NEW YORK (WPIX) – Guillermo Rodriguez showed PIX11 News the wound care packs he’s been carrying around in the Bronx, inside the BOOM! Health van, as concerns grow about the skin-eating drug xylazine in New York City and around the country.
“Last summer, we began to see the physical signs,” Rodriguez said. “Because people couldn’t cover up. You would see the rashes, you would see the lesions. We do a lot of wound care.”
Rodriguez also talked about the history of xylazine, an animal tranquilizer known among its users as “tranq,” which started being mixed into heroin and fentanyl doses in Puerto Rico around 2006.
“We call it caballo,” Rodriguez said, referring to the Spanish word for horse. “We call it anestesia de caballo … The anestesia de caballo is now something being included with the fentanyl and the heroin.”
Rodriguez said because the high caused by fentanyl has a shorter “life span,” xylazine is used to mimic the effects of the opioid.
And while he hasn’t seen the mass amounts of skin ulcers and even amputations that PIX11 News found in Philadelphia, he has been seeing increasing skin problems among Bronx drug users. Rodriguez’s colleague, Phyllis Ford, said she’s noticed it too.
“I’m seeing a lot of infections,” Ford said. “Pus rolling out on their arms. It looks a little worse now.”
Recent data from the city’s Special Narcotics Prosecutor’s Office showed that xylazine was present in about 20% of the fatal overdoses in New York City, although it’s never present alone. It’s always mixed with drugs like fentanyl, heroin, and cocaine.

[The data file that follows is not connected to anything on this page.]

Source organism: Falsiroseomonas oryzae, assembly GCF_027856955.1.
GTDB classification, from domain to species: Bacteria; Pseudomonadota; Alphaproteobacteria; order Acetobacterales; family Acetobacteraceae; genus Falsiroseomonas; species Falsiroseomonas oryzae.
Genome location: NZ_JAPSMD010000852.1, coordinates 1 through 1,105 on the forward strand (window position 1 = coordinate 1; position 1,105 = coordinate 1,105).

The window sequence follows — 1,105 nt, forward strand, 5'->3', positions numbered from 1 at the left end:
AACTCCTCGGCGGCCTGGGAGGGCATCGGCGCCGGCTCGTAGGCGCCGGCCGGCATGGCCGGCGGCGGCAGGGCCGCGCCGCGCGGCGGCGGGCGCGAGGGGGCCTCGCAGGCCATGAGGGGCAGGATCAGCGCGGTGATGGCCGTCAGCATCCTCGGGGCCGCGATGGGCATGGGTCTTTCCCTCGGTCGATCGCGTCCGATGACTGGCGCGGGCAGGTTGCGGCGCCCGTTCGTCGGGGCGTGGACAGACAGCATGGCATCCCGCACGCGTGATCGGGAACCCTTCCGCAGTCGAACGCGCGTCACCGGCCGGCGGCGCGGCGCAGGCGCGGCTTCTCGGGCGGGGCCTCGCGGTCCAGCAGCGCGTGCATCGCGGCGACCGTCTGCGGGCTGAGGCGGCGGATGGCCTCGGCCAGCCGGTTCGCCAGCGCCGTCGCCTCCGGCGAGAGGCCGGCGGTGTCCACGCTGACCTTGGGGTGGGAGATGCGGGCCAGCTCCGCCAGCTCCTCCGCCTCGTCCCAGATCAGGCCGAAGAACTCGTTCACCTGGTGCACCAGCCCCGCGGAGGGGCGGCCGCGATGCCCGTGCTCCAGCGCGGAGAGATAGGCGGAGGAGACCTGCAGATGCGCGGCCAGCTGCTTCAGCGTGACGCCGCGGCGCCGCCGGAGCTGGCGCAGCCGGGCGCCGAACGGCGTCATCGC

Every week, Rodriguez and Ford bring their BOOM! Health van to East 149th Street near St. Ann’s Avenue to hand out clean needles so users can avoid HIV and hepatitis infections.
Several IV-drug users injected their dose of fentanyl in a private space right near the van, as purported dealers met with drug customers across the street. About 30 minutes later, an NYPD patrol car arrived with lights flashing and parked near the area; everyone scattered.
Shortly after PIX11 News started reporting on tranq in February, the Food and Drug Administration said it would crack down on xylazine imports to make sure they’re only going to veterinary hospitals and offices.
This past Friday, Senate Majority Leader Chuck Schumer held a press conference in central New York after learning 40-plus people had overdosed in Syracuse on March 1 on a drug mixture suspected to include xylazine. Two people died and another was left in critical condition.
“Analyze where it’s coming from,” Schumer said. “To basically cut off the illegal supply that’s reaching central New York and upstate New York.”
During recent testimony before the House Judiciary Committee, Derek Maltz – a former agent with the Drug Enforcement Administration – said xylazine is available online through Chinese websites, along with the precursor chemicals needed to make fentanyl, a man-made opioid.
Rodriguez pointed out that Narcan doesn’t work on a sedative like xylazine to reverse an overdose. And he repeated the warning that so many local and federal officials have made: “If you’re taking heroin or cocaine or any other pill, you don’t know what’s in it.”
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